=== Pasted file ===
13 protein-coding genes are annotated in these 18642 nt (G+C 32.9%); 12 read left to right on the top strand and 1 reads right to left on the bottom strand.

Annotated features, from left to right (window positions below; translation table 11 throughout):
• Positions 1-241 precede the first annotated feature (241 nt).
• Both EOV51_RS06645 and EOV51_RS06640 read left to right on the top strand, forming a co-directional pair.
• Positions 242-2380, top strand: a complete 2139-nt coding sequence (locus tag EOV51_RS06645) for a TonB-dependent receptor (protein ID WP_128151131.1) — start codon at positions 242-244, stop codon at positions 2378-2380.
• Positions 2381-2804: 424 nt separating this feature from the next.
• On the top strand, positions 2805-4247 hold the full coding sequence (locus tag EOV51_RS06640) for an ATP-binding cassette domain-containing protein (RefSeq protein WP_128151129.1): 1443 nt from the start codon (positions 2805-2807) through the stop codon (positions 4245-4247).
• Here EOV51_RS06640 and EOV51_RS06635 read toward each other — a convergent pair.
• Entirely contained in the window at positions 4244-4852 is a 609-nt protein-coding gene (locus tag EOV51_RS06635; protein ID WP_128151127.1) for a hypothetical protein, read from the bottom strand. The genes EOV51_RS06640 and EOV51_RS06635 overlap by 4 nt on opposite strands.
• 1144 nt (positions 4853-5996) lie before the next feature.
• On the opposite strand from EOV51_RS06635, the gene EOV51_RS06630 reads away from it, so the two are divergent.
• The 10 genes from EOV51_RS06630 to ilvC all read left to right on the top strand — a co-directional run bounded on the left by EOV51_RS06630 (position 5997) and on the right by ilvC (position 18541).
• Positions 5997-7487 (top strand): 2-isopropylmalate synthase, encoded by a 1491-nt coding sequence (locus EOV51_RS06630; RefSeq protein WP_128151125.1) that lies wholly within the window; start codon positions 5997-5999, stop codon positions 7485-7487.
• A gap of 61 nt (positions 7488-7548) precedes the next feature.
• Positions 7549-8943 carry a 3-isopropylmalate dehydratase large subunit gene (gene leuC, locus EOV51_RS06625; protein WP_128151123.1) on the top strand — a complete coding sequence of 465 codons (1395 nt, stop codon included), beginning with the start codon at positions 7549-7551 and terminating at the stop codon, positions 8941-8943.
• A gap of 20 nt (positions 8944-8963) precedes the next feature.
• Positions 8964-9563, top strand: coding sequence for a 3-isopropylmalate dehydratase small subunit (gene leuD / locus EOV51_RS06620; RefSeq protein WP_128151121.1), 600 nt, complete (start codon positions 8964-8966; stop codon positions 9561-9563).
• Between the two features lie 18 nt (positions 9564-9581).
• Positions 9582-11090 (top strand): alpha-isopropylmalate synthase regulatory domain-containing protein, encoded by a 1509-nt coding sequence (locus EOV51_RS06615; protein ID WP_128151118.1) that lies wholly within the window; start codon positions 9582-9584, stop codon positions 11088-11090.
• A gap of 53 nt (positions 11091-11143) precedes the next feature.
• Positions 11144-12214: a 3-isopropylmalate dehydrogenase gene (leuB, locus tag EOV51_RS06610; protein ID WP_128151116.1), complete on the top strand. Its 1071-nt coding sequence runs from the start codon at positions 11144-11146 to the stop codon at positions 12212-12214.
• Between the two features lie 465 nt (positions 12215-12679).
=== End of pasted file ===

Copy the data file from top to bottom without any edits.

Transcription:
13 protein-coding genes are annotated in these 18642 nt (G+C 32.9%); 12 read left to right on the top strand and 1 reads right to left on the bottom strand.

Annotated features, from left to right (window positions below; translation table 11 throughout):
• Positions 1-241 precede the first annotated feature (241 nt).
• Both EOV51_RS06645 and EOV51_RS06640 read left to right on the top strand, forming a co-directional pair.
• Positions 242-2380, top strand: a complete 2139-nt coding sequence (locus tag EOV51_RS06645) for a TonB-dependent receptor (protein ID WP_128151131.1) — start codon at positions 242-244, stop codon at positions 2378-2380.
• Positions 2381-2804: 424 nt separating this feature from the next.
• On the top strand, positions 2805-4247 hold the full coding sequence (locus tag EOV51_RS06640) for an ATP-binding cassette domain-containing protein (RefSeq protein WP_128151129.1): 1443 nt from the start codon (positions 2805-2807) through the stop codon (positions 4245-4247).
• Here EOV51_RS06640 and EOV51_RS06635 read toward each other — a convergent pair.
• Entirely contained in the window at positions 4244-4852 is a 609-nt protein-coding gene (locus tag EOV51_RS06635; protein ID WP_128151127.1) for a hypothetical protein, read from the bottom strand. The genes EOV51_RS06640 and EOV51_RS06635 overlap by 4 nt on opposite strands.
• 1144 nt (positions 4853-5996) lie before the next feature.
• On the opposite strand from EOV51_RS06635, the gene EOV51_RS06630 reads away from it, so the two are divergent.
• The 10 genes from EOV51_RS06630 to ilvC all read left to right on the top strand — a co-directional run bounded on the left by EOV51_RS06630 (position 5997) and on the right by ilvC (position 18541).
• Positions 5997-7487 (top strand): 2-isopropylmalate synthase, encoded by a 1491-nt coding sequence (locus EOV51_RS06630; RefSeq protein WP_128151125.1) that lies wholly within the window; start codon positions 5997-5999, stop codon positions 7485-7487.
• A gap of 61 nt (positions 7488-7548) precedes the next feature.
• Positions 7549-8943 carry a 3-isopropylmalate dehydratase large subunit gene (gene leuC, locus EOV51_RS06625; protein WP_128151123.1) on the top strand — a complete coding sequence of 465 codons (1395 nt, stop codon included), beginning with the start codon at positions 7549-7551 and terminating at the stop codon, positions 8941-8943.
• A gap of 20 nt (positions 8944-8963) precedes the next feature.
• Positions 8964-9563, top strand: coding sequence for a 3-isopropylmalate dehydratase small subunit (gene leuD / locus EOV51_RS06620; RefSeq protein WP_128151121.1), 600 nt, complete (start codon positions 8964-8966; stop codon positions 9561-9563).
• Between the two features lie 18 nt (positions 9564-9581).
• Positions 9582-11090 (top strand): alpha-isopropylmalate synthase regulatory domain-containing protein, encoded by a 1509-nt coding sequence (locus EOV51_RS06615; protein ID WP_128151118.1) that lies wholly within the window; start codon positions 9582-9584, stop codon positions 11088-11090.
• A gap of 53 nt (positions 11091-11143) precedes the next feature.
• Positions 11144-12214: a 3-isopropylmalate dehydrogenase gene (leuB, locus tag EOV51_RS06610; protein ID WP_128151116.1), complete on the top strand. Its 1071-nt coding sequence runs from the start codon at positions 11144-11146 to the stop codon at positions 12212-12214.
• Between the two features lie 465 nt (positions 12215-12679).